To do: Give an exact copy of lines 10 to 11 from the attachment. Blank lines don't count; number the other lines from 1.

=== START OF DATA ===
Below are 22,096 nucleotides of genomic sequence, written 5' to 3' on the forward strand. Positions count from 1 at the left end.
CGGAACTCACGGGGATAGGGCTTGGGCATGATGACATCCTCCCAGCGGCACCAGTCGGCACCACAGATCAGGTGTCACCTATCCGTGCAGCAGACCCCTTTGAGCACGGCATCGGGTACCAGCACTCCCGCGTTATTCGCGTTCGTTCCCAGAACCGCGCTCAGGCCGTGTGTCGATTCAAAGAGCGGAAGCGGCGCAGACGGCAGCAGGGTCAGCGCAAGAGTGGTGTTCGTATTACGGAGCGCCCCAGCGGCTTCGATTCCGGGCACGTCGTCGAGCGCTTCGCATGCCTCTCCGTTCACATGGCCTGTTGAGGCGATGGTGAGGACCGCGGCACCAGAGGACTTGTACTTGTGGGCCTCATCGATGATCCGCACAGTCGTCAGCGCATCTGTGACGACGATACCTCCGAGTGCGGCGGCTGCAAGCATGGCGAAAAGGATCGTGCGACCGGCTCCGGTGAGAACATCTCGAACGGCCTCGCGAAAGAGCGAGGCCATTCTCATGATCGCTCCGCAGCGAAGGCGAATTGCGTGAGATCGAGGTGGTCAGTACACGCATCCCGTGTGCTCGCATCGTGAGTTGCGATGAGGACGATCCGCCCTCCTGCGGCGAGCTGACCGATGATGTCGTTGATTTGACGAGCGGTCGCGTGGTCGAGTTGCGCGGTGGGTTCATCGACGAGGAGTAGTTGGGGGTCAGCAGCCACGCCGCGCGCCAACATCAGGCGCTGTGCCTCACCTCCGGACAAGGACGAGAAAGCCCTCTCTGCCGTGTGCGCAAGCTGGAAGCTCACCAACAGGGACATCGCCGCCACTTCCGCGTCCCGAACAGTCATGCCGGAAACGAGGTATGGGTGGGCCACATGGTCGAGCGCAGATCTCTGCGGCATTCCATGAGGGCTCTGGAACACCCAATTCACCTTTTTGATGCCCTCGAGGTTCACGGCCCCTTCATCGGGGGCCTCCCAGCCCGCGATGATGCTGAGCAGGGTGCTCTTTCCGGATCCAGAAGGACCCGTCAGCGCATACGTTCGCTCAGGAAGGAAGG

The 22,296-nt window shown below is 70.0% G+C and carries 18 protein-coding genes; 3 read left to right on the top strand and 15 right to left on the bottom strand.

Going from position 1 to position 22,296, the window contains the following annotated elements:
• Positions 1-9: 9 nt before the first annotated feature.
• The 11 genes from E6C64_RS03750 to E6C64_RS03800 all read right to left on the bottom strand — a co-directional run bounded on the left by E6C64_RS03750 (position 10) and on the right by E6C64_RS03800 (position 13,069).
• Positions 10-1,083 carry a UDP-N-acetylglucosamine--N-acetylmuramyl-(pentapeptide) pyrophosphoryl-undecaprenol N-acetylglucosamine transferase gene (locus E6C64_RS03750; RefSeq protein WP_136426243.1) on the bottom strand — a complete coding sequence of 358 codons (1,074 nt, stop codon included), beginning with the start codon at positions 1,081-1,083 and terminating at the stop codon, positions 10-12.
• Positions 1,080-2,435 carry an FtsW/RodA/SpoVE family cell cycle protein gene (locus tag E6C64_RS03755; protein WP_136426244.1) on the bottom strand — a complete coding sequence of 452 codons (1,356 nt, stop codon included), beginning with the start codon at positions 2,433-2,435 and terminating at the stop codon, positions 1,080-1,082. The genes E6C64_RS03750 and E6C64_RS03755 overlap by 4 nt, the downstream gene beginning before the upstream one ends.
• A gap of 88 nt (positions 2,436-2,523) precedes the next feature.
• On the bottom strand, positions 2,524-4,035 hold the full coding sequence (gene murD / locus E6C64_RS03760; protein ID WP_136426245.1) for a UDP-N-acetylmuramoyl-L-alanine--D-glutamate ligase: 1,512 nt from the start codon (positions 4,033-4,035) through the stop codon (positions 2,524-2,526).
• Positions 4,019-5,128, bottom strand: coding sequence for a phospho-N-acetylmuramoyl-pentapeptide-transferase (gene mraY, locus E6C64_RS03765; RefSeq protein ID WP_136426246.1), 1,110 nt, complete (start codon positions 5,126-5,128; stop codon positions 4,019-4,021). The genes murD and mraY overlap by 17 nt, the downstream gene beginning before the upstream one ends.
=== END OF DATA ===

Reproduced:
• On the bottom strand, positions 2,524-4,035 hold the full coding sequence (gene murD / locus E6C64_RS03760; protein ID WP_136426245.1) for a UDP-N-acetylmuramoyl-L-alanine--D-glutamate ligase: 1,512 nt from the start codon (positions 4,033-4,035) through the stop codon (positions 2,524-2,526).
• Positions 4,019-5,128, bottom strand: coding sequence for a phospho-N-acetylmuramoyl-pentapeptide-transferase (gene mraY, locus E6C64_RS03765; RefSeq protein ID WP_136426246.1), 1,110 nt, complete (start codon positions 5,126-5,128; stop codon positions 4,019-4,021). The genes murD and mraY overlap by 17 nt, the downstream gene beginning before the upstream one ends.